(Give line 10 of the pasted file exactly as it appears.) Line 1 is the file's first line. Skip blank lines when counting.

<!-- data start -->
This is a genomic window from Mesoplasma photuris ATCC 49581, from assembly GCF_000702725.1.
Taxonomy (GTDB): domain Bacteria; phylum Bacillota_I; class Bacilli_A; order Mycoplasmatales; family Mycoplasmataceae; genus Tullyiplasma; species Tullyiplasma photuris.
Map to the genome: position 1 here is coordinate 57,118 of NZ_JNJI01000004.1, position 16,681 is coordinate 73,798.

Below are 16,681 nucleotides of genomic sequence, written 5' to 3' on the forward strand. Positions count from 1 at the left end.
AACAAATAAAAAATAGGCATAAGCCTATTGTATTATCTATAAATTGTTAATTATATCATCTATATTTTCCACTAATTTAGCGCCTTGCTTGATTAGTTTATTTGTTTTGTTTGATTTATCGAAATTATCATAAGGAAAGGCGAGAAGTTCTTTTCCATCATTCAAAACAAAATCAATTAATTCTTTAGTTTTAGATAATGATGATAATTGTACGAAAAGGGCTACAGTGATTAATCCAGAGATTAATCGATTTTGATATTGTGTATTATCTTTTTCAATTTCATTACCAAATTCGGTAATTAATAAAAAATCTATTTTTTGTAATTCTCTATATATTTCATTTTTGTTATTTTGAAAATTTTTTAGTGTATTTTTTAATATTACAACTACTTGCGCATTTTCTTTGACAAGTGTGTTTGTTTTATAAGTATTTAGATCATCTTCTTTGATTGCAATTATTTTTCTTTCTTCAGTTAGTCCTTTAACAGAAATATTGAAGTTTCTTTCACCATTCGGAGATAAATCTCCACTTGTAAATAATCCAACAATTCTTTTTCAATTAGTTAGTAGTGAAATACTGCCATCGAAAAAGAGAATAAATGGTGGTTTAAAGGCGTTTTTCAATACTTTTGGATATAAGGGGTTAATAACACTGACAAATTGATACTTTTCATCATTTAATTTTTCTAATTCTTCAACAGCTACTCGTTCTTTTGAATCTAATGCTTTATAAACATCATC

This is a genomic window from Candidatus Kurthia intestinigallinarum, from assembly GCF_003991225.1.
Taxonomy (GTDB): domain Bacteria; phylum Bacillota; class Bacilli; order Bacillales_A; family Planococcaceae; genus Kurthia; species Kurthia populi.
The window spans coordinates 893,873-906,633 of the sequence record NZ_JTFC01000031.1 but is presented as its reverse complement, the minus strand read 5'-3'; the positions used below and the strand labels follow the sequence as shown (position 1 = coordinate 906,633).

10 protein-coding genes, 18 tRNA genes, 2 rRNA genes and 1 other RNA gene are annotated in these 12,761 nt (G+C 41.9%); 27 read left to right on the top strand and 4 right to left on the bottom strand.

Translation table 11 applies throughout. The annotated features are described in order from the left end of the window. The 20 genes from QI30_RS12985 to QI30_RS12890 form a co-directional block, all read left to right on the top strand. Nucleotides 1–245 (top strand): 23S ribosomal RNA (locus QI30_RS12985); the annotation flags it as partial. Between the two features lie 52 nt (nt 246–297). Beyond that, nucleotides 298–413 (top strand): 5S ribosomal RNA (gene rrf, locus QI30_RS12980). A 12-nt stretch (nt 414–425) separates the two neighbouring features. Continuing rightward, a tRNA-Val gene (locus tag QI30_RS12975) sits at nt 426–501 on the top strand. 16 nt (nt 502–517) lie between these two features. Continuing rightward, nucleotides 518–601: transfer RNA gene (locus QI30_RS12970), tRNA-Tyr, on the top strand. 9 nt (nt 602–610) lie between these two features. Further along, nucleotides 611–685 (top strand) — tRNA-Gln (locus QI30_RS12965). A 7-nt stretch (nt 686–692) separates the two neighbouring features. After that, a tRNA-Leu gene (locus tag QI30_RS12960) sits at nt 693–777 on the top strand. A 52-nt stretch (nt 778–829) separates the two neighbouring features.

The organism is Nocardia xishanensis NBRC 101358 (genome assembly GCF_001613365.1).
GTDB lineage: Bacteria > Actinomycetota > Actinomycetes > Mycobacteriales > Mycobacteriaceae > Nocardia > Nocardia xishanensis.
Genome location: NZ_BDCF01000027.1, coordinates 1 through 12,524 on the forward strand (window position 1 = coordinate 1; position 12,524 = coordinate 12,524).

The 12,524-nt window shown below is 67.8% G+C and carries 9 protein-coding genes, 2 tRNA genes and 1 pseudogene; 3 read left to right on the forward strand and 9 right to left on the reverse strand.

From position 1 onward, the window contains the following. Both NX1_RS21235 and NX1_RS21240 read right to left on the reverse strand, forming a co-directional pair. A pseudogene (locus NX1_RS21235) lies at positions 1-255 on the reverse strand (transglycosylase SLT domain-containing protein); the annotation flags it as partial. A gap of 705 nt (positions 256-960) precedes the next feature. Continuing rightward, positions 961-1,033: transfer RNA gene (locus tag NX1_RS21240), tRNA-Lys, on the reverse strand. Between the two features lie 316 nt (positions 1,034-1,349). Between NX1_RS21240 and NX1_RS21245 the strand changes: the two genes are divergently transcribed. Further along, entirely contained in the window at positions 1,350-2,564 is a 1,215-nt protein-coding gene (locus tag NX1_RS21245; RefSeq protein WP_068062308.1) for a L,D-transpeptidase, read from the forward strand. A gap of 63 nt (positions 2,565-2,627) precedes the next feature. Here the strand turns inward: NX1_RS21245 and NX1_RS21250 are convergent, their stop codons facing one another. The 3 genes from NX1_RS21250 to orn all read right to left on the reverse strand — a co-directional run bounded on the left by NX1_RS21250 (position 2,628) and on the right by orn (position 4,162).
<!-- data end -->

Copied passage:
Translation table 11 applies throughout. The annotated features are described in order from the left end of the window. The 20 genes from QI30_RS12985 to QI30_RS12890 form a co-directional block, all read left to right on the top strand. Nucleotides 1–245 (top strand): 23S ribosomal RNA (locus QI30_RS12985); the annotation flags it as partial. Between the two features lie 52 nt (nt 246–297). Beyond that, nucleotides 298–413 (top strand): 5S ribosomal RNA (gene rrf, locus QI30_RS12980). A 12-nt stretch (nt 414–425) separates the two neighbouring features. Continuing rightward, a tRNA-Val gene (locus tag QI30_RS12975) sits at nt 426–501 on the top strand. 16 nt (nt 502–517) lie between these two features. Continuing rightward, nucleotides 518–601: transfer RNA gene (locus QI30_RS12970), tRNA-Tyr, on the top strand. 9 nt (nt 602–610) lie between these two features. Further along, nucleotides 611–685 (top strand) — tRNA-Gln (locus QI30_RS12965). A 7-nt stretch (nt 686–692) separates the two neighbouring features. After that, a tRNA-Leu gene (locus tag QI30_RS12960) sits at nt 693–777 on the top strand. A 52-nt stretch (nt 778–829) separates the two neighbouring features.